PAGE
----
Baldurís Gate: Dark Alliance is an RPG focusing strongly on action. You work your way through many dungeons, fighting off wave after wave of enemies on the way to your goal. When you start the game, youíre given a choice between three characters to play, a Dwarven Warrior, Elven Sorceress, and a Human Archer. Each of the characters come with their own preset group of skills and stats and skills, you arenít allowed to modify their starting attributes at all. As you fight enemies, youíll gain experience points, which will eventually add up to a level. When you level, you will gain in Hitpoints and Magic Points, and be given a number of Skill Points which you can now add to your choice among a variety of different skills.
Itís not the most complex game in the world, but, itís pretty fun for what it does.
Youíre allowed to customize any of the action buttons however you want. Iíll comment on the default layout for the buttons though.
Fighting is fairly straightforward, the A button is your main weapon attack, B casts a spell with the D-pad rotating through your list of spells. The R and L buttons drink a Health or Magic potion (as long as you have one in your inventory of course). The X button talks to people or opens doors, and the Y button jumps. Yes, there is jumping in this game. Thereís a few places where you are required to jump, but, for the most part itís not a major factor in the game.
The camera is controlled by the C-stick. For the most part, the camera works flawlessly, with you being able to rotate it right or left as far as you want. There are a few areas in the game where they donít allow you to move the camera however, which can be a bit frustrating. It doesnít happen too often though.
The main story in Baldurís Gate is crafted beautifully, and will keep you interested right up through the end of the game, and have you wondering and wanting more even then. The only problem is, the main story is it, there are no particular sidestories or anything, you basically hit every story point on your way through the game, thereís nothing you can go out of your way to find out something more or different. There really arenít any sidequests either, as, again, basically every quest there is to do you have to do on your way through the game in order to progress, there are no optional paths or anything. That aside though, again, the main story is really excellent.
Vast forests, ponds with water that moves and ripples as you walk through it, snow-covered mountains and breathtaking ice caves. The graphics in this game are varied and beautiful. While you are only allowed a certain view at things (while you can rotate the camera left and right as you wish, you canít zoom in or out, so, it doesnít have to deal with that), everything is clear, with no problems at all.
The inn where you start off the game is haunted by a spirit that sings every night. So, right from the start you are introduced to a very enchanting song, which is constantly playing in that room. All of the music throughout the game is very atmospheric. Not loud or overpowering, the music goes well with the game.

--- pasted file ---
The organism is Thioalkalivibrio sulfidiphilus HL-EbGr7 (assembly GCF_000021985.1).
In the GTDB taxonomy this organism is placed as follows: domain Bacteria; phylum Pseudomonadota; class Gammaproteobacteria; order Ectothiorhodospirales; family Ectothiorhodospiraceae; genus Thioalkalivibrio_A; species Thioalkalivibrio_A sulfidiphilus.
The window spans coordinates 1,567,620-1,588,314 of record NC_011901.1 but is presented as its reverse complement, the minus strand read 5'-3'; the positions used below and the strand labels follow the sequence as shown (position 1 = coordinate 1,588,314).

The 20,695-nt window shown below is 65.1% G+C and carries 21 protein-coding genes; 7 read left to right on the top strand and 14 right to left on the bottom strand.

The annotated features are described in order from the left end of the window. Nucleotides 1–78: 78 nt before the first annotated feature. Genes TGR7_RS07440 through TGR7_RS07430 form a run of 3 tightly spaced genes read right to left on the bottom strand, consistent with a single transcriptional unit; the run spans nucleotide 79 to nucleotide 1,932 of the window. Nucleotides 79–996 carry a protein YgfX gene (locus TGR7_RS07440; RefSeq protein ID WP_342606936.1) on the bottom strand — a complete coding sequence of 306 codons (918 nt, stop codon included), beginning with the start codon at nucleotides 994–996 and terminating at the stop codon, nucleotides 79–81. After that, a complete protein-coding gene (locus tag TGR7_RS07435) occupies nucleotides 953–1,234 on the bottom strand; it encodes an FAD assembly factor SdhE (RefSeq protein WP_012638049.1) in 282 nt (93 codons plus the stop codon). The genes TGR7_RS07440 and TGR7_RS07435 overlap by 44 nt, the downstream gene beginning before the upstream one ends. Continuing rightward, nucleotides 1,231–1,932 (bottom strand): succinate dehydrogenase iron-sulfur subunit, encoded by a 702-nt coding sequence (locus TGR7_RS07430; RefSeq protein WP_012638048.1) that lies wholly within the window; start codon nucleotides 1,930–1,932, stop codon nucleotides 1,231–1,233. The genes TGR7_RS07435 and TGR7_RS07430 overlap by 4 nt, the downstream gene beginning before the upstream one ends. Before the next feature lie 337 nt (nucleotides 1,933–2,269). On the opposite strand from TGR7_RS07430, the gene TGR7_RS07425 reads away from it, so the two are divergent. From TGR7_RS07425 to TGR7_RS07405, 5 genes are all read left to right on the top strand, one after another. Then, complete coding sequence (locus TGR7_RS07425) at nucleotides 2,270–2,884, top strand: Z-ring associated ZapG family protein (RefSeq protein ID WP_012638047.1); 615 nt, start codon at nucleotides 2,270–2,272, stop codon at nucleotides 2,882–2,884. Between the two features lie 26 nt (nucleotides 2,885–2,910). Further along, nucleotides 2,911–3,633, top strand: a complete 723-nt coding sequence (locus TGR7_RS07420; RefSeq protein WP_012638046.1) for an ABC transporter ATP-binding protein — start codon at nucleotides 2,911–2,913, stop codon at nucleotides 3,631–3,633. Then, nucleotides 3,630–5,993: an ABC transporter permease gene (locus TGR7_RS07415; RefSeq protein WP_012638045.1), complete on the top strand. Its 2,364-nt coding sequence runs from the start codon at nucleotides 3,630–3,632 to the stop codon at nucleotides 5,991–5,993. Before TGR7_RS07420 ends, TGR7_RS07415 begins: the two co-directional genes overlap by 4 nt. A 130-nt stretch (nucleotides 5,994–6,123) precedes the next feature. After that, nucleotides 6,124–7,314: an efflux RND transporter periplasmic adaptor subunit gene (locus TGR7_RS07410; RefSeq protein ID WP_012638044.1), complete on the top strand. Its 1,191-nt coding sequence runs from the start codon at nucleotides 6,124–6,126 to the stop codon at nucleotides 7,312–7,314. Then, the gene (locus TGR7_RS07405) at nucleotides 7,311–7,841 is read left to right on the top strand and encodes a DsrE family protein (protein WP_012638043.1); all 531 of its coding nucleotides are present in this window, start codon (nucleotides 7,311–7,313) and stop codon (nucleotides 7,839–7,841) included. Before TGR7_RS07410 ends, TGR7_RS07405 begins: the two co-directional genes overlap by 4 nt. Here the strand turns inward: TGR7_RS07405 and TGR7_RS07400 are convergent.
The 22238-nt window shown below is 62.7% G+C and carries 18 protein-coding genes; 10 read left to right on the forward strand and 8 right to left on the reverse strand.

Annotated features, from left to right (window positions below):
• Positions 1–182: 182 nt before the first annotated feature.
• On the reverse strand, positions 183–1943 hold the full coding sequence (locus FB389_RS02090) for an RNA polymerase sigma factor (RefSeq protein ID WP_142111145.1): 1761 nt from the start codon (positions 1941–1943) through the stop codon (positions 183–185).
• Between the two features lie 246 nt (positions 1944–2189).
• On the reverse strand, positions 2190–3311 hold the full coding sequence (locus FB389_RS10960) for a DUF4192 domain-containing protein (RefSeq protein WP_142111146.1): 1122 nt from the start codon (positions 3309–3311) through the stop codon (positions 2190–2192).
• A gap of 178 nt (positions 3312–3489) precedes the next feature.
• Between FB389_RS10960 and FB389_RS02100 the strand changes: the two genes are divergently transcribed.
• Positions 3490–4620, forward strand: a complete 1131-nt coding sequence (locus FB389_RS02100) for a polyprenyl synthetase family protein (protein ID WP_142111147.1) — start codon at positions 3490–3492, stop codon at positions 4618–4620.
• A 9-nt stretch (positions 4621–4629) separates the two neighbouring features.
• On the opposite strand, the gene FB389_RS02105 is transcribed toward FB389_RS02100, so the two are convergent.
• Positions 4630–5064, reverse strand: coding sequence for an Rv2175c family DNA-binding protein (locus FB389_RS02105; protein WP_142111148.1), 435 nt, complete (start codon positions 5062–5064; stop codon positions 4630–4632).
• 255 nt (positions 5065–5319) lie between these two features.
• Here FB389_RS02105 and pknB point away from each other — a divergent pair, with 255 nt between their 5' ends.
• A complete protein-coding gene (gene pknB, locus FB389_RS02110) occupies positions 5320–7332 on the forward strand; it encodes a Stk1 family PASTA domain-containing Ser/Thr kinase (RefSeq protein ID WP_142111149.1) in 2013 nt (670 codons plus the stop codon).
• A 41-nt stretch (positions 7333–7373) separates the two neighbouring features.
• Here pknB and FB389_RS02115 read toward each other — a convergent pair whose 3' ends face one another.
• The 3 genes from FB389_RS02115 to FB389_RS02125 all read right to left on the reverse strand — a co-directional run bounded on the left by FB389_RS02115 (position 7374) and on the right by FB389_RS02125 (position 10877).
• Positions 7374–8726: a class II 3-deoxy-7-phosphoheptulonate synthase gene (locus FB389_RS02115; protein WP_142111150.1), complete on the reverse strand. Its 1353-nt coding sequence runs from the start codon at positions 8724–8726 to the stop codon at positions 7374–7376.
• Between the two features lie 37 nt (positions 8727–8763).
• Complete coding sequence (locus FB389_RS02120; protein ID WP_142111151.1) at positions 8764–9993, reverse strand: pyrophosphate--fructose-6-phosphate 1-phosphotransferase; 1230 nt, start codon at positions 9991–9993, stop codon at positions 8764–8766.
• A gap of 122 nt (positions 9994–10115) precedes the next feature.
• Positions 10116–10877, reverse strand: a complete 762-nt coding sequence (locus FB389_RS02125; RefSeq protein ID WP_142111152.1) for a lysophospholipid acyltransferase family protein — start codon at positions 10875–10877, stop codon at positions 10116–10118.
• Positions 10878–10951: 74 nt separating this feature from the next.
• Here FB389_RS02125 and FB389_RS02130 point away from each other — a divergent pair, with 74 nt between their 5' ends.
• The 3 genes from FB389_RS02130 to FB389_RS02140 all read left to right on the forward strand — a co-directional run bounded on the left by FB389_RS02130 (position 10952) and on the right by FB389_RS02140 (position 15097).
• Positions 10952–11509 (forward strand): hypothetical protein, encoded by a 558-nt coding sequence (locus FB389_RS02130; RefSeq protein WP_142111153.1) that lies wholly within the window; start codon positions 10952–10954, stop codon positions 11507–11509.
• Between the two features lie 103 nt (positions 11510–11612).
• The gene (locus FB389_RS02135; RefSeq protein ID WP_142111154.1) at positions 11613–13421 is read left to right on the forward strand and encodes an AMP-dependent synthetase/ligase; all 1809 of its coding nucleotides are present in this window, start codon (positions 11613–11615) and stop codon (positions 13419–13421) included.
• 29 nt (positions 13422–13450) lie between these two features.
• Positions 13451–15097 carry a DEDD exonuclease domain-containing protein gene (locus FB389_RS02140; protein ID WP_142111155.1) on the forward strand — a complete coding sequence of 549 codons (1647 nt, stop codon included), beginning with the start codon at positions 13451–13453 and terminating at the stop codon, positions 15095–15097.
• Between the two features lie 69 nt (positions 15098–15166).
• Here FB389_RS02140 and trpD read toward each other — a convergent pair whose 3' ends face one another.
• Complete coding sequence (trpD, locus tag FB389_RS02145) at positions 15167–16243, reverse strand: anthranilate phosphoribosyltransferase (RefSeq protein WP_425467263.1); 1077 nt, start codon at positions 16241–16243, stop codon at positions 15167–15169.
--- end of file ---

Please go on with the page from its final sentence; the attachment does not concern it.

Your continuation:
The sound effects are also very good, from the clang of metal to the squish of a rat as it falls below your sword.
One annoying thing though, which is probably best to group with other comments about sound but doesnít really affect the sound rating. While there is an option to turn on text captions for the movies so that it writes out what the characters are saying on the bottom of the screen, even with that option on, there are a few movies where it decides not to do the captions at all, instead just having the characters speaking with no text. While it isnít too big of a problem, there doesnít really seem to be any reason to do that, have an option to turn on text during movies but still have some of the movies without text. If someone didnít want to see text during them, theyíd just have that option off (which is the default setting), so, if someone turned it on, obviously theyíd prefer to see the text. Not that big of a deal or anything, but nonetheless worth mentioning.
Playing through the game once will probably take you somewhere in the area of around 9 hours. While there are 3 different main characters to play as (and a 4th one to unlock), the story doesnít differ significantly for any of them. All youíll encounter is a few slightly different dialogs, such as someone who refers to one of the characters as ďbrotherĒ will refer to another one of the characters as ďstranger.Ē None of the different characters allow any different paths or asides throughout the game. So, while playing each of the different characters allows you a different approach as far as how you attack enemies, thatís about it. While it can be interesting to play through the game with the different characters, thereís no specific story-based reason to do so. As well, again, there are no sidequests really, everything there is to do in the game quest-wise, youíre going to do on the first time through the game.
You might not have been absolutely thorough in your exploration of the game the first time through, leaving a few areas and enemies untouched, so you could go through the game again in the sense of trying to make sure you touch on every inch of ground, there isnít too much other than that.
That said, it still is a very interesting game to play, and despite there not being any specific story or quest reason to play through more than once, it still is fun to do so.
Again, if you go into this game expecting it to be like the other games with other Baldur games, youíre probably going to come out a bit disappointed.
Aside from that though, this is a very good game for what itís trying to be, is well crafted and put together, and very fun to play.